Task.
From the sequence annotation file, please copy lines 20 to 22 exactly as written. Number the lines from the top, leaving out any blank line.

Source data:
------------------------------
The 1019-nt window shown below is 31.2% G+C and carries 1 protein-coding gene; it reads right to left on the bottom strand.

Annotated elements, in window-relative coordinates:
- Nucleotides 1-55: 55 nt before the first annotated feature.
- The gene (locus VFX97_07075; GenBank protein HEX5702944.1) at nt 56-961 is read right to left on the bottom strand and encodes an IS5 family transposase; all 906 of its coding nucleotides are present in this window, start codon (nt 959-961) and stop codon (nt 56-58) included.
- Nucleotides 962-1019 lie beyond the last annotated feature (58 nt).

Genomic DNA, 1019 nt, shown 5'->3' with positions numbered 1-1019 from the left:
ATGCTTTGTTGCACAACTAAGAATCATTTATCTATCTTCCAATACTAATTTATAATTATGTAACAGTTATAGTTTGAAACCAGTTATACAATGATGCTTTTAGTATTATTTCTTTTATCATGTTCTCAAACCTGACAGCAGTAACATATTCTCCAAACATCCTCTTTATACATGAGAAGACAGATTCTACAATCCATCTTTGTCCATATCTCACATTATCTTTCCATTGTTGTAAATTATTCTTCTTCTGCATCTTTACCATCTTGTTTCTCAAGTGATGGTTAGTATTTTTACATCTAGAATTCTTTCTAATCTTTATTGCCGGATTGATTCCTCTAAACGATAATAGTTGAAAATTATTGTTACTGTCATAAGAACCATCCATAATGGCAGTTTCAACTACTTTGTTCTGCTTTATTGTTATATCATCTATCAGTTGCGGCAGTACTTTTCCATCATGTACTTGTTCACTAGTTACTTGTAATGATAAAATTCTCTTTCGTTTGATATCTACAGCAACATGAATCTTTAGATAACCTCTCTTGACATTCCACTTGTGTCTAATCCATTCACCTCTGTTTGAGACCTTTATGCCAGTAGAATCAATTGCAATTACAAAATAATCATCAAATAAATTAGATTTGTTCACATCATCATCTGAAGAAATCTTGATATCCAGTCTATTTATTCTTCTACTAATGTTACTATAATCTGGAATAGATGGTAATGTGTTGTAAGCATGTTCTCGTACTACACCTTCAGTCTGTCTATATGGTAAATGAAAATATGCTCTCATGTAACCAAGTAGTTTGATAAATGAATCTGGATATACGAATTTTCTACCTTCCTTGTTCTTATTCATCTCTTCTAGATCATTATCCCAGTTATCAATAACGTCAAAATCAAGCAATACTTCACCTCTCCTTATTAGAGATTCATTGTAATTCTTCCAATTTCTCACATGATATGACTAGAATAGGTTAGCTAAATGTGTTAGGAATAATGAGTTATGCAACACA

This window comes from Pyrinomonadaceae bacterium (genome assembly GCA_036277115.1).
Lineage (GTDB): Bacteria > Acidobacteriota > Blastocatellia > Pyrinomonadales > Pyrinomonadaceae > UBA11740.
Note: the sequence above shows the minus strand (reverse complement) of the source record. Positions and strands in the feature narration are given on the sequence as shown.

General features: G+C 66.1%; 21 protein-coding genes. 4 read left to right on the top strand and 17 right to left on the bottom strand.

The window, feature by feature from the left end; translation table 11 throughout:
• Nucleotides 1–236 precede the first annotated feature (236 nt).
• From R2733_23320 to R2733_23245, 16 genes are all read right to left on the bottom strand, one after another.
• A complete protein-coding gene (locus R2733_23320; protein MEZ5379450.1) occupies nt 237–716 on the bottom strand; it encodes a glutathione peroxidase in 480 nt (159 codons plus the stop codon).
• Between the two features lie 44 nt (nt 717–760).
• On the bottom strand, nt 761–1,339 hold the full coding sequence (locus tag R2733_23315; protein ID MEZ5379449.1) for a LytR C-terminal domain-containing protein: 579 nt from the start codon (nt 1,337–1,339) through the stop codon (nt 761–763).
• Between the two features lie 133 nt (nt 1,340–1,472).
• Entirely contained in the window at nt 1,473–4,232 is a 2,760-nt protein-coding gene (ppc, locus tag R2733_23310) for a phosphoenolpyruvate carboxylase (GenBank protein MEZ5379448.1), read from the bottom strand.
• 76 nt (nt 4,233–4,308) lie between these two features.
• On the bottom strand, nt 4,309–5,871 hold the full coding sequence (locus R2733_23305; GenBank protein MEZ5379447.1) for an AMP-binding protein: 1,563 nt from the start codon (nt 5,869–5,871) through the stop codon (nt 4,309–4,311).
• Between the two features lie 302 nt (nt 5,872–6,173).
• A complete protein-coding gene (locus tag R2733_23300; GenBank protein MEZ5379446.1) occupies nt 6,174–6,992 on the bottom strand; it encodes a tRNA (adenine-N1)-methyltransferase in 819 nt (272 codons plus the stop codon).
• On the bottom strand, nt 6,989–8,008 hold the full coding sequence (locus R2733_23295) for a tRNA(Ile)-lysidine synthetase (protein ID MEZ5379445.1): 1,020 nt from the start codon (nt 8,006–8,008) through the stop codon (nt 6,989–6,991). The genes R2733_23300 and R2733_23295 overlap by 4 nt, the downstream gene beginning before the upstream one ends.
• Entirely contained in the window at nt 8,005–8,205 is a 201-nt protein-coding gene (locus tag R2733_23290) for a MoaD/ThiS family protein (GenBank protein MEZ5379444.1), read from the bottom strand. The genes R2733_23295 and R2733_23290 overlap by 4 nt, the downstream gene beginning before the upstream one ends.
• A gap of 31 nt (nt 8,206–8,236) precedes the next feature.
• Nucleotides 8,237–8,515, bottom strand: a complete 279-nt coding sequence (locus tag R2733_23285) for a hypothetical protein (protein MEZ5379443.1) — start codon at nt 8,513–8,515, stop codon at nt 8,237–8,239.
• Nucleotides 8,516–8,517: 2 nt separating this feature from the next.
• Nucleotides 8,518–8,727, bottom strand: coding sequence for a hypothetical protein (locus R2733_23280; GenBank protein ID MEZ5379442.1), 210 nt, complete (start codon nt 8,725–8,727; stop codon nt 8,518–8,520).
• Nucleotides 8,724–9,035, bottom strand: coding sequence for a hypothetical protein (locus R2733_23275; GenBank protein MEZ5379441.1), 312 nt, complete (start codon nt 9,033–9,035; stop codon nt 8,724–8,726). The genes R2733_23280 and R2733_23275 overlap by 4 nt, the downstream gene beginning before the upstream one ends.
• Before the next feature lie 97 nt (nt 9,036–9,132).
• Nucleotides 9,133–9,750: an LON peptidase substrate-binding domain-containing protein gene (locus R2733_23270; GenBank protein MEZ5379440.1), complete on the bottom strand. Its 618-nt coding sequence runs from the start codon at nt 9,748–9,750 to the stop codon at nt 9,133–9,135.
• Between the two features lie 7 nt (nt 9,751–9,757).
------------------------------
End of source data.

• 76 nt (nt 4,233–4,308) lie between these two features.
• On the bottom strand, nt 4,309–5,871 hold the full coding sequence (locus R2733_23305; GenBank protein MEZ5379447.1) for an AMP-binding protein: 1,563 nt from the start codon (nt 5,869–5,871) through the stop codon (nt 4,309–4,311).
• Between the two features lie 302 nt (nt 5,872–6,173).